Arts & Culture

Fall in love with PH via JoyBus

Text and photos by ELIZABETH LOLARGA

DE luxe buses that offer air-conditioned, non-stop trips to such tourist, educational and business hubs like Baguio City are no longer a novelty. But what the operators of these provincial bus companies seem to have overlooked is branding their product for easier consumer recall.

The 20-year-old Genesis Transport Services pulled one over its competitors recently with the launching of its executive coach, called by the auspicious name of JoyBus. The name is close to the word “joyride” but without the recklessness that term implies.

Loren Zubia, Genesis marketing manager, said at the bus service’s presentation to the press at Baguio’s Hill Station restaurant that the 28-seater blue and yellow JoyBus units plying the Avenida/Cubao-Baguio route and vice versa assure the passenger of the following:

  • Superior comfort through wide seats that can fully recline and the free use of a blanket against the cold;
  • Free WiFi and filling snacks;
  •  A unisex flush toilet;
  •  Insurance from accidents automatically included built in the passenger fare and not paid separately;
  • Safety and faster travel time (five to six hours with no stopovers);
  • Presence of a stewardess, usually a tourism graduate, throughout the trip to give welcome and safety spiels and assist passengers;
  • If anything untoward, an emergency happens, the driver veers to the nearest hospital or police station;
  • The presence of K-9 dogs during peak seasons at the terminal.

Zubia added that on night trips, soothing instrumental music is played so passengers can rest or sleep without a noisy disruptive video.

Marilou Avila, who is in charge of training and seminars, assured that their drivers have passed a battery of tests apart from the actual driving test. A Department of Transportation and Communication regulation mandates that by 2013, professional drivers must all have passed an assessment conducted by the Technical Education and Skills Development Authority. If they fail, their drivers’ licenses cannot be renewed.

Apart from knowing defensive and economical driving, these drivers go through regular drug tests. Once they arrive at the terminal to park the bus, security guards check on them to ensure that they rest fully before their next trip. Avila said these drivers play “the biggest role in the business.”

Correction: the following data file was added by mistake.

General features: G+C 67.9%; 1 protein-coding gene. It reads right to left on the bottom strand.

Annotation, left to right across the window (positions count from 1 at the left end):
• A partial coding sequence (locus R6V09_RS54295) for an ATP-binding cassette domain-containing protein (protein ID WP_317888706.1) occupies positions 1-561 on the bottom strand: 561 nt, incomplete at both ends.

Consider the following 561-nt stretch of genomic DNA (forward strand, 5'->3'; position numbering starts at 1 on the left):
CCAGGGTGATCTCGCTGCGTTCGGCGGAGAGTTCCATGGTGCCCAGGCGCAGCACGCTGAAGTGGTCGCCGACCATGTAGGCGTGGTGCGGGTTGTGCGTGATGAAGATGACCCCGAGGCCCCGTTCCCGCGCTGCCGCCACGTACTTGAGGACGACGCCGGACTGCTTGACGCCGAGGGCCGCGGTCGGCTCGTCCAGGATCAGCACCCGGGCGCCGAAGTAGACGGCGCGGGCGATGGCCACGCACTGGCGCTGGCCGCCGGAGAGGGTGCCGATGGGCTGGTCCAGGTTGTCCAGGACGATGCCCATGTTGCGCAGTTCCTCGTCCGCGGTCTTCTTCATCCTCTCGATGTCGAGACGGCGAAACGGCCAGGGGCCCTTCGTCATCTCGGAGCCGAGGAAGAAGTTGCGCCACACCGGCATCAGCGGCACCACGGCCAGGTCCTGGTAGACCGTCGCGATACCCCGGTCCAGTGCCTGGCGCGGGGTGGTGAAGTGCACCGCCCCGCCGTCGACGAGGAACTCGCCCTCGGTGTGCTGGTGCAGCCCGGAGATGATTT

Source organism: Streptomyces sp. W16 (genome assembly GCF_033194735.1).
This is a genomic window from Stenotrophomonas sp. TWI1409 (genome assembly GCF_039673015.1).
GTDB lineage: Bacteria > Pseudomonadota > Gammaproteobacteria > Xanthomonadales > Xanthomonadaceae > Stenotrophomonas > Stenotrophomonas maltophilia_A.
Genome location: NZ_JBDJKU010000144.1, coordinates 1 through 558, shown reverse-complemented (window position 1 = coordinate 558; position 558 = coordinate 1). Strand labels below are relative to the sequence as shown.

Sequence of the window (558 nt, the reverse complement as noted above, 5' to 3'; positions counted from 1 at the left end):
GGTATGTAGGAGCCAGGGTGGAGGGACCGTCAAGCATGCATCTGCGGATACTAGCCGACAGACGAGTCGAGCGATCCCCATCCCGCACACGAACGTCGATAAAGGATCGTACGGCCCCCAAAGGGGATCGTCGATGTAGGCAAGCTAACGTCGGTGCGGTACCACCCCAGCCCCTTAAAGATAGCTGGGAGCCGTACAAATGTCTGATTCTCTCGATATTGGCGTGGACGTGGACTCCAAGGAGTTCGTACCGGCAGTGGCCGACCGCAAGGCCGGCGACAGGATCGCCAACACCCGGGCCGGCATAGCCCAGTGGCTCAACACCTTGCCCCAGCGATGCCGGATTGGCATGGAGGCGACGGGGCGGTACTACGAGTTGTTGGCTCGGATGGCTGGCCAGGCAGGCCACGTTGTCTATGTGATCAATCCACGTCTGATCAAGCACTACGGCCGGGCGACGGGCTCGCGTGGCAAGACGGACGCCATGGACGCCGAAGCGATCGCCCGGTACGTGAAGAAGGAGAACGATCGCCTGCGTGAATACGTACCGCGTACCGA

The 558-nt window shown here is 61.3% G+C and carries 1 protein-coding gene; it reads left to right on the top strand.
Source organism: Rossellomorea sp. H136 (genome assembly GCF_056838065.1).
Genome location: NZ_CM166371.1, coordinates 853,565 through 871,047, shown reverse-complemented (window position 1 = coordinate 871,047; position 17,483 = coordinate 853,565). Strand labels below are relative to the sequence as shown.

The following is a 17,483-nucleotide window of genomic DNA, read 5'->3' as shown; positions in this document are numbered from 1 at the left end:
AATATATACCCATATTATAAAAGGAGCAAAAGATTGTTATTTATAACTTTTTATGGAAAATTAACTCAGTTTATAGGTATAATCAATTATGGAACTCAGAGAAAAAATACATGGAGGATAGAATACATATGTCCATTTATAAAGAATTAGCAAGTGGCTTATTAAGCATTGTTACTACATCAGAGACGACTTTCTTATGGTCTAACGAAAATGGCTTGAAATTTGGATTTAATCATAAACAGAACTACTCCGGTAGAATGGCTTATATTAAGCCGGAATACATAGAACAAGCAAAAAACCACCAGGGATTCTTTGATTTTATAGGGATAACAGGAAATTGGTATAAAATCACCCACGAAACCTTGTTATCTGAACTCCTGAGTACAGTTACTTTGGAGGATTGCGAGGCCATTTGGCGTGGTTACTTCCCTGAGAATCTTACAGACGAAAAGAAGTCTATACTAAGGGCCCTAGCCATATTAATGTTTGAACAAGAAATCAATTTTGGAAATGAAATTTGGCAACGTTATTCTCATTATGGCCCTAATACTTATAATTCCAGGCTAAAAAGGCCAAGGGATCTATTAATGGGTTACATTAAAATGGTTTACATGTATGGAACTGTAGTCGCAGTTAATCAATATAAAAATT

One notable safety feature is the speed of a JoyBus is automatically locked at 100-105 kph, no more. Even if the highway is clear and the driver wants to step on the gas to accelerate, he cannot go beyond the maximum speed limit.

The other safety measure is during the once-a-week coding schedule of a bus, it undergoes preventive maintenance. When a breakdown happens along the way, it is standard operating procedure for the driver or stewardess to immediately call the dispatcher so another vehicle can be sent over to rescue stranded passengers.

Riza Moises, company president, said, “We are not just running a business. We are a responsible operator. We may not yet be the best, but we’re known for taking care of our employees through retirement benefits. So why go abroad if you can earn as much with Genesis? We try our best all the time. We want to become the example even if we’re not big.”

Another feature is the reliability of JoyBus in keeping to a schedule. Zubia said even if there are only two to three passengers, the bus will leave on time and not pick up passengers along the way for security reasons.

Confident of more people seeking the stress-free comfort of de luxe buses, Droy Jalbuna, operations manager, said Genesis will buy 10 more new bus units to add to the fleet plying the Baguio and Baler routes. In fact, they are adding another destination: Manaoag in Pangasinan, a popular pilgrimage site.

For the Manila/Cubao-Baguio and vice versa route, the rate is P650 per passenger with a 20 per cent discount for senior citizens (P520). The savings are considerable when other companies with similar buses charge P715.

Ensconced on an upholstered seat with a clear view through the window of the five provinces whizzing by along the North Expressway, SCITEX and MacArthur Highway, it becomes easy to fall in love with this country again.

The advertising billboards that sometimes cover sky and expanse of fields planted to rice or sugarcane become tolerable. From that perch, one sees palay being threshed or dried in the sun on patches of highway or bagged in woven sacks. Uniformed employees walk home in groups. The bus tails a tricycle bringing home children from public school and overtakes it when the other side of the road is clear. Soon the lowland trees of mango and coconut give way to the pines that thrive in a higher altitude. Home again!